MANHATTAN (CN) - Echoing its ruling of five years ago, the 2nd Circuit on Tuesday affirmed a decision reforming Cigna's pension policy and maintaining class action certification for 27,000 of its workers, possibly spelling a new Supreme Court battle in a longstanding case.
Cigna changed its pension plan in 1998 a defined annual contribution policy to a cash benefit system. Workers challenged the shift three years later in a federal class action in the insurance company's home state of Connecticut.
In a 50-page opinion on Tuesday, U.S. Circuit Judge Debra Ann Livingston untangled the evolution of Cigna's pension plan by referring to the older version as "Plan A" and the newer one as "Plan B."
Seven years into the case, U.S. District Judge Janet Arterton found at trial that Cigna provided insufficient notice that Plan B would significantly reduce the rate of benefit accrual.
Ruling that this violated federal labor law, Arterton ordered Cigna to provide "A+B" benefits to its workers.
In 2009, the 2nd Circuit upheld that initial order, but the Supreme Court overturned both of the lower court rulings two years later.
Writing for the majority, Justice Stephen Breyer found that the district court's relief was inappropriate under the part of the Employee Retirement Income Security Act (ERISA) that the decision cited, Section 502(a)(1)(B).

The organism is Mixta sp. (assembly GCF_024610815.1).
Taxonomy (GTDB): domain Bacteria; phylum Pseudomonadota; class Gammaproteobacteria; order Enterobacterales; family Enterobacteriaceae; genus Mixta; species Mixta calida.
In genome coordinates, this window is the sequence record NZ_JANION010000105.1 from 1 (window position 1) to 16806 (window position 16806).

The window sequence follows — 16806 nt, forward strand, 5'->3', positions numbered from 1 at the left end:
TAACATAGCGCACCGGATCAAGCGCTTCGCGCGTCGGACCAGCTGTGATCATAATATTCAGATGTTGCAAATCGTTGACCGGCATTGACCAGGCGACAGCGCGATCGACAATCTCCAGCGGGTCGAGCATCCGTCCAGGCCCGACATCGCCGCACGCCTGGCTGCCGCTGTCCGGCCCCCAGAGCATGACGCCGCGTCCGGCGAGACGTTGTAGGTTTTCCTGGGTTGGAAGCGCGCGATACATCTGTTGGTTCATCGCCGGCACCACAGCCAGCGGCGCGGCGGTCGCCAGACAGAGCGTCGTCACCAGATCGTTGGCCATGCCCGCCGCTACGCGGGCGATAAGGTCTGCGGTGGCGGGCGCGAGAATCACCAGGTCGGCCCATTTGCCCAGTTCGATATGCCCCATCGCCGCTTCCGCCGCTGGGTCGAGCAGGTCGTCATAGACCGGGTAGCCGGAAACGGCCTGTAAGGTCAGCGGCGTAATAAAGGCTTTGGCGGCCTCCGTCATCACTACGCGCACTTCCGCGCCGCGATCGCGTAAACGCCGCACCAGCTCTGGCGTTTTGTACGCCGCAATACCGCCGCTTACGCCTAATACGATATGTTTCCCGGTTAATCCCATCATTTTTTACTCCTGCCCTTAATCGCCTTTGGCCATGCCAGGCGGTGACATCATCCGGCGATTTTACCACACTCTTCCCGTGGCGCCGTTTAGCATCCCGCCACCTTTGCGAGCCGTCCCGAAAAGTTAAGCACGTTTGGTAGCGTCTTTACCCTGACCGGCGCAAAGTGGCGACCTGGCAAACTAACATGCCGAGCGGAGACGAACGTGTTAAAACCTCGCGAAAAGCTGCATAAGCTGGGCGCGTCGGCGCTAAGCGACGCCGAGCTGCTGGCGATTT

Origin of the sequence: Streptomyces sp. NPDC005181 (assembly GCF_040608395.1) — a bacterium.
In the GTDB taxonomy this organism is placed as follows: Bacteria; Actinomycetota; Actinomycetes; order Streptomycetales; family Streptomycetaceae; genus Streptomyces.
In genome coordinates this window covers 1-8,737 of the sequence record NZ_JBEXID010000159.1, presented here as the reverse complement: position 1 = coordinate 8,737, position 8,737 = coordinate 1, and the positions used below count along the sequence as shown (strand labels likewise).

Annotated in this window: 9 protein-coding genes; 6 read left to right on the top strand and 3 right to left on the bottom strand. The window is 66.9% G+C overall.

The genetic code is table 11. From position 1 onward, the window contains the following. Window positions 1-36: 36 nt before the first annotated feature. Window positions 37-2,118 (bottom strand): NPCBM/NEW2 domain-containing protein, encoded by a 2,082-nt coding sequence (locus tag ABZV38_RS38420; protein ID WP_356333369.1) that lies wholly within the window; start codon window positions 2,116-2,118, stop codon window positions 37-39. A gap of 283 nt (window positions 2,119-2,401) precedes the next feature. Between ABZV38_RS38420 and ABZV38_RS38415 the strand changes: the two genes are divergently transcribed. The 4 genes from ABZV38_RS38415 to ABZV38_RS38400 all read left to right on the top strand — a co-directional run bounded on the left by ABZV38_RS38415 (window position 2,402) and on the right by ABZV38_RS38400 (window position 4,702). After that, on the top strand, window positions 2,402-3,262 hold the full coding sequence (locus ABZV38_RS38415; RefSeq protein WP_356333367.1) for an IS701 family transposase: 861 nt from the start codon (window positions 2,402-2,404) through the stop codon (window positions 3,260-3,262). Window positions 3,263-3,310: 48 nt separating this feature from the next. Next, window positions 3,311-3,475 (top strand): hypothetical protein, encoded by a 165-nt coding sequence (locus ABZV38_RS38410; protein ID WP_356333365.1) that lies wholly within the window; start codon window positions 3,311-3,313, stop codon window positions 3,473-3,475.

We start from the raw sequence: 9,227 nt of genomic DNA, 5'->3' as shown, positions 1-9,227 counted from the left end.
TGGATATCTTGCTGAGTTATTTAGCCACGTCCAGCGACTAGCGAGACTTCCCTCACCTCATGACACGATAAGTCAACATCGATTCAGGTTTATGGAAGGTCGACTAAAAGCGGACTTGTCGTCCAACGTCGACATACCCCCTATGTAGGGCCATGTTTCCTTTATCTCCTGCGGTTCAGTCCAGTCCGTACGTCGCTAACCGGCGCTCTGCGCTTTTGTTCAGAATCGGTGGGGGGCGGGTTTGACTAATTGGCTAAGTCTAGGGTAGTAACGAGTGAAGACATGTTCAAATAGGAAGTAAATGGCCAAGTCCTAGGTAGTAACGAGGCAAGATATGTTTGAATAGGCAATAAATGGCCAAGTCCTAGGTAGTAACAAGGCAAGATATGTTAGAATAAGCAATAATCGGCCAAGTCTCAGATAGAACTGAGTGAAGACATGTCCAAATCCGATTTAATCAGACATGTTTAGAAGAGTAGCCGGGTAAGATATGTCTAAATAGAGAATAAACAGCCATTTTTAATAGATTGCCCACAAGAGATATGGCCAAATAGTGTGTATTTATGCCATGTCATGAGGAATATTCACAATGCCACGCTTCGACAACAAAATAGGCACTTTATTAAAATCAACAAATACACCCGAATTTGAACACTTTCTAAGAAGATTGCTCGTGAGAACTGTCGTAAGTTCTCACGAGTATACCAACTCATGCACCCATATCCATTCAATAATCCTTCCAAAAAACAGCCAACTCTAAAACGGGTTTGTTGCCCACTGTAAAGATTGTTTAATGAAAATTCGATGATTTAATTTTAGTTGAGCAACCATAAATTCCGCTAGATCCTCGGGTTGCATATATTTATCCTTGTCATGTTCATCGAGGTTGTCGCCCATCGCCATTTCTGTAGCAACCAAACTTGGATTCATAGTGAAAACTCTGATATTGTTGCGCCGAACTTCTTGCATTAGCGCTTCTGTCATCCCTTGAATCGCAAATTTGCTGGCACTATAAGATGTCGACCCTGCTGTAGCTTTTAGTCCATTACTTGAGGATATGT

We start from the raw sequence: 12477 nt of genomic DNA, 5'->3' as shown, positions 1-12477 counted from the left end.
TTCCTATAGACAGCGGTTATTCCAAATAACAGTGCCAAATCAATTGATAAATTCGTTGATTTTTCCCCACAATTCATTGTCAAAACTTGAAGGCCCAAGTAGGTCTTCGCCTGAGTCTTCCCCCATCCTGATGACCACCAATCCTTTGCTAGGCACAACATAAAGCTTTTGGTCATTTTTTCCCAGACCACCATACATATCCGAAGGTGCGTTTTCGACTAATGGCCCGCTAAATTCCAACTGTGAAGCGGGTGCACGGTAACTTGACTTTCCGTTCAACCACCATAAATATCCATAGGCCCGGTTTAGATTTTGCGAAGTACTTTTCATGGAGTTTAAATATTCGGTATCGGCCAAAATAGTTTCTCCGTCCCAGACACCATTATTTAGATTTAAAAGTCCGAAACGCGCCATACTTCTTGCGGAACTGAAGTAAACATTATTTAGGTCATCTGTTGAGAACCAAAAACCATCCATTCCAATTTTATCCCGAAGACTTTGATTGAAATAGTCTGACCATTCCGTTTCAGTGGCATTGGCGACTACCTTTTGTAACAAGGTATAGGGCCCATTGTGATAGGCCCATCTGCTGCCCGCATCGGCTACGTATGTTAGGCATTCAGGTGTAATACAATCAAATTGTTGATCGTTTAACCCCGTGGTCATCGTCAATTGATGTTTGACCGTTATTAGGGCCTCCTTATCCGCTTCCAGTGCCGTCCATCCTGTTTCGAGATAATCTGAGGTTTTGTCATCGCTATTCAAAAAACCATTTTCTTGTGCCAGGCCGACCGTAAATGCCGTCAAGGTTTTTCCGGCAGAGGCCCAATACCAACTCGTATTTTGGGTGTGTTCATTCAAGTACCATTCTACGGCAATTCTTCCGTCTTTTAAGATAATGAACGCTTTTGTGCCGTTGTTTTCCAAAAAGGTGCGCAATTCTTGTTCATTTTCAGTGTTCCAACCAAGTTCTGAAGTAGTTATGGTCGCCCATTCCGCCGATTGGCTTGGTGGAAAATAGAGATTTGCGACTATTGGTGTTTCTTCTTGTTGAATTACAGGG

Breyer added, however, that Arterton could consider whether another section of ERISA - Section 502(a)(3) - offered similar relief.
This led Arterton and the 2nd Circuit to put their stamp on similar relief on remand.
Ordering a "Plan A+B" hybrid was appropriate because of Cigna's "materially misleading notices," Livingston wrote on Tuesday.
"Facing these obstacles to a smooth transition to Part B, CIGNA 'sought to negate the risk of backlash by producing affirmatively and materially misleading notices,' the three-judge panel concluded.
"CIGNA's misrepresentations achieved the desired result: defendants have not pointed to evidence that any employee understood the ways in which Part A benefits were reduced as a result of the plan conversion or provided testimony from even a single employee stating that he or she understood that the new plan could cause wear away," the opinion states. "We can discern no error, moreover, in the district court's inference that informed employees, aware that their pension benefits were less valuable, would have protested the change, requested a higher salary, filed a lawsuit, or left for another employer."
The 2nd Circuit upheld Arterton's refusal to decertify the class, or revert Cigna's pensions to the old plan.
Circuit Judges Dennis Jacobs and Gerard Lynch concurred.
Attorneys for Cigna and the workers did not respond to a request for comment.
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